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breaking news

John Glenn, the 'last true national hero,' dead at 95

Project uses art to confront bullying


Even at 5 years old, Katie Quinley said she knows what it’s like to be bullied.

“They pulled on my shirt and stretched it out,” she said.

The Mills Lawn School kindergartener has been learning how to be a peacemaker instead, but in a very unconventional way — through art. So far, the lesson is sticking.

“I’ve been talking about what you should do if a bully is talking to you,” Quinley said. “If somebody is being mean to you or bullying you, you should tell them, ‘I don’t like that’ and then they will stop and think about what they’re doing.”

For eight weeks, students at the Yellow Springs school have researched famous peacemakers, such as Martin Luther King Jr., Rosa Parks and Gandhi, for Project Peace: Confronting Bullying Through Art. Then they took a hands-on approach to their messages, stitching and dyeing tapestries with their words.

“You’re able to have this lasting visual effect that stays with the kids. They’ll have this as a reminder on a regular basis as they walk through the halls of the school,” said Allison Paul, director of John Bryan Community Pottery and a resident artisan assisting with the anti-bullying project.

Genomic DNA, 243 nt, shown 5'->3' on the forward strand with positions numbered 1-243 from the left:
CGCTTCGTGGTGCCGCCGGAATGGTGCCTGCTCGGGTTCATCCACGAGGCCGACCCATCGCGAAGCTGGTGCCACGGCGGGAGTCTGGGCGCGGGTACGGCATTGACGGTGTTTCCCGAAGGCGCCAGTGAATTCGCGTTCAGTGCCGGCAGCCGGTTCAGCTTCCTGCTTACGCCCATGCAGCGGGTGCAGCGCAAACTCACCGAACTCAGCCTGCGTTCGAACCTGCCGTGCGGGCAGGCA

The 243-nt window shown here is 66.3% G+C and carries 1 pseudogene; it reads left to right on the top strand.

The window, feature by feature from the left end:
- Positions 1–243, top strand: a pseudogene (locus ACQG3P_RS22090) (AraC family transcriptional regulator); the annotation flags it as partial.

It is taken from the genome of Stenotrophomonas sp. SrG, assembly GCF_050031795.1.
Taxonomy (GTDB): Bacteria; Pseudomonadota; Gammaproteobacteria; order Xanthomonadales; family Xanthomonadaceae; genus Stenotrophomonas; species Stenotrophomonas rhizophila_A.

The art will be on display for the public from 2 to 4 p.m. Sunday at Antioch University.

Effie Palassis, a sixth grader at the school, enjoyed sewing the rays around each peacemaker, and helping other students write affirmations on blue-dyed tassels that were tied around each tapestry.

“We all learned how to stop bad things from happening and not be a bully,” she said.

The important lesson has been showing kids that there’s no “elusive figure, the bully” but that anyone can hurt someone’s feelings, said Deb Housh, arts and cultural manager for the Yellow Springs Arts Council.

“Especially with the younger kids, everyone has the capability to make a good choice or a bad choice,” she said. “And anyone who’s made a bad choice can still be someone’s best friend.”


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